3G sale ‘won’t hurt networks’


Ofcom proposed last month to sell off part of the 900MHz wireless spectrum, which is currently licensed to Vodafone and O2 for 2G services.Vodafone, O2, T-Mobile and Orange also run 2G services on 1,800MHz, while all UK operators including 3 run 3G services over 2100MHz.Ofcom’s proposal to free up space in the 900MHz band will allow for up to three other operators to use it for 2G or 3G services. The proposal means Vodafone and O2 would each release some spectrum, but would still retain most of it.

The licence would be open to an entirely new operator or for new services by the remaining UK networks. It has been reported that web search giant Google may bid to establish itself as a UK network.

An Ofcom spokesman said: “We would not do anything to jeopardise existing 2G services. Vodafone and O2 will still have ample spectrum left to serve their customers.”Spokespeople from Vodafone and O2 said network heads were considering the proposal and would respond within the next few months.

If the proposal were to go through, both networks would pay a reduced licence fee.

Ofcom intends to auction off the released 900MHz spectrum in 2009 with the winner potentially able to use it from 2010.

“We want to make sure whoever we give the new licence to uses it as efficiently and intensely as possible,” said the Ofcom spokesman.

“An auction is effective for this, because the organisation which has created a business plan to generate the most revenue will bid the most for the spectrum. An operator could easily launch a 3G service at 900MHz.”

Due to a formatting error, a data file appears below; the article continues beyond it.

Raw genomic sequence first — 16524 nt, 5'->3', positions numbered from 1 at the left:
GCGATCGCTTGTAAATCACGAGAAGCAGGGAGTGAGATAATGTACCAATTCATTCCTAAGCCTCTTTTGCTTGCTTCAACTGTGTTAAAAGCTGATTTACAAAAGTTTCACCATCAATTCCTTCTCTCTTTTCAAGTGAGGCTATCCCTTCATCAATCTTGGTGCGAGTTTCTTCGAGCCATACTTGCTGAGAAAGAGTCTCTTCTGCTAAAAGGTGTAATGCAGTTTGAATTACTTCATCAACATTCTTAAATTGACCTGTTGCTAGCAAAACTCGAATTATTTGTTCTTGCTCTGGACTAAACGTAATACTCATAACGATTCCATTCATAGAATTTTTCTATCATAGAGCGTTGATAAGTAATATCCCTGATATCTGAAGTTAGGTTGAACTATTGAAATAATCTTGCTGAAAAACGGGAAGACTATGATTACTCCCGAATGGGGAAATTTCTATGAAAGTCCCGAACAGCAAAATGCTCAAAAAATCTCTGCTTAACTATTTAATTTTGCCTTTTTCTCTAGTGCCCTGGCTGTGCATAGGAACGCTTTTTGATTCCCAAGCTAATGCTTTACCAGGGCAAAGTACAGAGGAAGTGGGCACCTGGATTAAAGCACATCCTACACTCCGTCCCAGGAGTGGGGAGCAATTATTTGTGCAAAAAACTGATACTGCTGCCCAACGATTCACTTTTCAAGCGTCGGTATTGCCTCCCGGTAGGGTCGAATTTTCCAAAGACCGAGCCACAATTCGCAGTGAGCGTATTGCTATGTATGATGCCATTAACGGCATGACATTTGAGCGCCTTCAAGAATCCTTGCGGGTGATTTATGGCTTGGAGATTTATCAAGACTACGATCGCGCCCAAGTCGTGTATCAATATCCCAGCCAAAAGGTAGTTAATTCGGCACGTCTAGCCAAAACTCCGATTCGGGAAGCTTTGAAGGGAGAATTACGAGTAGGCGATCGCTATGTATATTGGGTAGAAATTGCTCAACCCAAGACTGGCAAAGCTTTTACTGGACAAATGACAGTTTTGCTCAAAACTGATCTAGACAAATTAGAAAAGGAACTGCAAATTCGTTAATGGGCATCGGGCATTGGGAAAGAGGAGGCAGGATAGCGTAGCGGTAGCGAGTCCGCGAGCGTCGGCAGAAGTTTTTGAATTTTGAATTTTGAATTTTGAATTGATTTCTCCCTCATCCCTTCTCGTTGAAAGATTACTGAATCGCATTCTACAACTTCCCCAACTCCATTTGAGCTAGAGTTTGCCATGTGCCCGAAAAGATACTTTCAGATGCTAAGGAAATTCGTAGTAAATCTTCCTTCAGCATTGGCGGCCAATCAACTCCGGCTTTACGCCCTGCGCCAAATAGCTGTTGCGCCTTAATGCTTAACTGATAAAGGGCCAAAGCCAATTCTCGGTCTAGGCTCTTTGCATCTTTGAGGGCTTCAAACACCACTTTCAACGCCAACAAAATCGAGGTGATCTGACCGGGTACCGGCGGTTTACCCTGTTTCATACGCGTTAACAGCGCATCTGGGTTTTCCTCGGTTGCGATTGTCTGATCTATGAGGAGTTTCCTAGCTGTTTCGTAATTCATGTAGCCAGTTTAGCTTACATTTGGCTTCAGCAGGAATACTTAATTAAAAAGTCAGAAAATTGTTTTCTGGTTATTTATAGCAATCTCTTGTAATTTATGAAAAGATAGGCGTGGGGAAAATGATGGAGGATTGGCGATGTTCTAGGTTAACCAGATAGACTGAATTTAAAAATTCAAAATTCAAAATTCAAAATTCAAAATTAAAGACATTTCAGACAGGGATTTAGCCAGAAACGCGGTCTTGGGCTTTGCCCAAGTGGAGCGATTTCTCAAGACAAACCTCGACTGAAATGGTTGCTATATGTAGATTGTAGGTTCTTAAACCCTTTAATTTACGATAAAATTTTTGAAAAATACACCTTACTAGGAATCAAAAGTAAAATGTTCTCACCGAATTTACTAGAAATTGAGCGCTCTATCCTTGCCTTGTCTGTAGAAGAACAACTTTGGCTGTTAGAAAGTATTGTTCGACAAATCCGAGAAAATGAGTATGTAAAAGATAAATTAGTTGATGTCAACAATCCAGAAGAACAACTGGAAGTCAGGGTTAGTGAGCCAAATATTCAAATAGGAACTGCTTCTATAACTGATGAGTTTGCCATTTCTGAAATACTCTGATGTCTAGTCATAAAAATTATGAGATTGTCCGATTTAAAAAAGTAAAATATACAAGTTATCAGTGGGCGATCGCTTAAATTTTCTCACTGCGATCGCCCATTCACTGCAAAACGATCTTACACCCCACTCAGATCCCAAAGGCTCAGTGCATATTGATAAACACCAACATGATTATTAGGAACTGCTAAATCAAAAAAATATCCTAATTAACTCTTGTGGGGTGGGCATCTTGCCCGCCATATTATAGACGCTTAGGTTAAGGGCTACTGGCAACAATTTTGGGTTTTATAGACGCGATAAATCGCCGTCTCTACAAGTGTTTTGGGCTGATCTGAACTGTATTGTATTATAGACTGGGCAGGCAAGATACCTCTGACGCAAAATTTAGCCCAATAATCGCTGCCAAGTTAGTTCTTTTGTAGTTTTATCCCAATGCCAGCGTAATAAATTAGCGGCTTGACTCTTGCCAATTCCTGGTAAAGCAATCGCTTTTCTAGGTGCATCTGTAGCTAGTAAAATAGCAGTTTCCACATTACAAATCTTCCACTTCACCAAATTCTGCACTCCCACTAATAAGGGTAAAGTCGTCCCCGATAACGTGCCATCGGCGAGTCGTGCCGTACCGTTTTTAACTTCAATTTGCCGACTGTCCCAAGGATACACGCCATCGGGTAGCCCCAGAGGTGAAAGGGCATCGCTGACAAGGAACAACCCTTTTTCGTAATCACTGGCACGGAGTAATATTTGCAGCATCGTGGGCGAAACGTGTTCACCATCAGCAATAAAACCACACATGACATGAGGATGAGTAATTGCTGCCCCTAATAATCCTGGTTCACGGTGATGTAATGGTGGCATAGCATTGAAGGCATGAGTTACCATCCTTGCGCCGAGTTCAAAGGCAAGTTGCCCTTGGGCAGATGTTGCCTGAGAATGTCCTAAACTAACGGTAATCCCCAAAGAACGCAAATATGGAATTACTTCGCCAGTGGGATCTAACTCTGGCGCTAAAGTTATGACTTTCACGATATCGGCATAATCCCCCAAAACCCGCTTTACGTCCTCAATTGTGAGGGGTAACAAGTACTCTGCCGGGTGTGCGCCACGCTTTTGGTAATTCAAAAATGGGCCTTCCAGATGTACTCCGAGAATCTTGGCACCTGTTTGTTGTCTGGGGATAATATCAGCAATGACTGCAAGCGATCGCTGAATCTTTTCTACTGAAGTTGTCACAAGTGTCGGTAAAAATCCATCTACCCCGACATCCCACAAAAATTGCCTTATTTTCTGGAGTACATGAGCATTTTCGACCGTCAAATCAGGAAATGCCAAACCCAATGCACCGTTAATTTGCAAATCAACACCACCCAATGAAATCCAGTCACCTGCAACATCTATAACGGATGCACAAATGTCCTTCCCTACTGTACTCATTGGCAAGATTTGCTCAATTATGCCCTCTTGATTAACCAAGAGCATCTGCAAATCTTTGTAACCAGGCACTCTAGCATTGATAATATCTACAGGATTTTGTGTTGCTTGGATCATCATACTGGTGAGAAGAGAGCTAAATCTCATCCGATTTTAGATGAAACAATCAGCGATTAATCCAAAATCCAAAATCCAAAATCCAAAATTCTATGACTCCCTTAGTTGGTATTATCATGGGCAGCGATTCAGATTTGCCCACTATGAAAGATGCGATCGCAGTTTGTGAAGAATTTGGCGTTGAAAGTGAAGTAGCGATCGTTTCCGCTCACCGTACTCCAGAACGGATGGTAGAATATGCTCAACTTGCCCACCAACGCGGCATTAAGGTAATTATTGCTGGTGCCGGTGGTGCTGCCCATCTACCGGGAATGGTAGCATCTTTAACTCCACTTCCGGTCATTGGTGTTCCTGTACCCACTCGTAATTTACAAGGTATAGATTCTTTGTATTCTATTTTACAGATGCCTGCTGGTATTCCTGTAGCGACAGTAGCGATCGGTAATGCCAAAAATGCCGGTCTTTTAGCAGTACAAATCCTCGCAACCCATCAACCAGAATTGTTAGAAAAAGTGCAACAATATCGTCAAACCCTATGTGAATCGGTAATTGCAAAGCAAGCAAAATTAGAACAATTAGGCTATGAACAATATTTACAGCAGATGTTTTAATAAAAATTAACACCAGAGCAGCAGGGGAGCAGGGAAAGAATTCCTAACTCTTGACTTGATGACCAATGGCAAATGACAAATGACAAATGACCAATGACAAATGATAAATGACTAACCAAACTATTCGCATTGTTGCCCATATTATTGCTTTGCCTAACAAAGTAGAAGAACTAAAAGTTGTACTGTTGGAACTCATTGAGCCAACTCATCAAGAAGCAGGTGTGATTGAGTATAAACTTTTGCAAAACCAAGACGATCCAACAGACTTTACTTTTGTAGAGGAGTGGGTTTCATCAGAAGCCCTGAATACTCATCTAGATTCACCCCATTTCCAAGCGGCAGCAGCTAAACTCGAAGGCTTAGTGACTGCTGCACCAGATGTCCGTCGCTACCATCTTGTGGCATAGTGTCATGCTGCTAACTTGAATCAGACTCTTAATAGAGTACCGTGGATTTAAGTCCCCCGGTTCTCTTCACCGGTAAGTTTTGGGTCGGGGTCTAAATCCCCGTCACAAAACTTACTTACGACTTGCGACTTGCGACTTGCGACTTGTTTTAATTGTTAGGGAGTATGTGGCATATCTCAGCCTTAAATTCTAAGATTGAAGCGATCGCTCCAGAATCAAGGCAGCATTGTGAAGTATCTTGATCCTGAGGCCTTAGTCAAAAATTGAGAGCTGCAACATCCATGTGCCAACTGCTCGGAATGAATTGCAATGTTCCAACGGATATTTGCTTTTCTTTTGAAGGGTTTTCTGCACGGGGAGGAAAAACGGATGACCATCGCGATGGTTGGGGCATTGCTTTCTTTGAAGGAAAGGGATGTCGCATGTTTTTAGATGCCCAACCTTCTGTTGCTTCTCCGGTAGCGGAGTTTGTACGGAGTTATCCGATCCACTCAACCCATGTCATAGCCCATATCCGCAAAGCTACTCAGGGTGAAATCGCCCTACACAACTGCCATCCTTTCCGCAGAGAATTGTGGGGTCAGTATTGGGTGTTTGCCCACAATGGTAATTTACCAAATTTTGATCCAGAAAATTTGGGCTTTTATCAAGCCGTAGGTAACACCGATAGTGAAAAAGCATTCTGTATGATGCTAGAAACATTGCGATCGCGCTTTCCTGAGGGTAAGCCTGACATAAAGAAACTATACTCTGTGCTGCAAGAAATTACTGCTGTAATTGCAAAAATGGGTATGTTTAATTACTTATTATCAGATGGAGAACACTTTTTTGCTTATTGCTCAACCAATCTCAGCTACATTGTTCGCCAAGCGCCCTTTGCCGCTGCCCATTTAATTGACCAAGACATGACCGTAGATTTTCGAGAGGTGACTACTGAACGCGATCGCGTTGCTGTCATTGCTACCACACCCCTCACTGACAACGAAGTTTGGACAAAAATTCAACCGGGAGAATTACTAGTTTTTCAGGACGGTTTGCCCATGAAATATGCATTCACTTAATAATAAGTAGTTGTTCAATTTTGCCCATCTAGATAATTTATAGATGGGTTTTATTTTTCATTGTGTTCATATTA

The 900MHz spectrum is said to be more efficient than higher spectrums, because it can carry transmissions further, so a network would need to build fewer base stations. A signal at 900MHz can also penetrate buildings more effectively.

Ofcom believes allowing future 3G services to use 900MHz could make it possible to build a high quality mobile broadband network to cover 99 per cent of the population, as the spectrum is more efficient for providing 3G services to rural areas.

The move could also generate £6 billion in extra revenue for networks. “It will be good for consumers, as they will have access to new services and technologies,” said the Ofcom spokesman.

“It will also have a positive effect on prices. As we have seen in the market already, as there has been more and more competition, prices have been driven down.”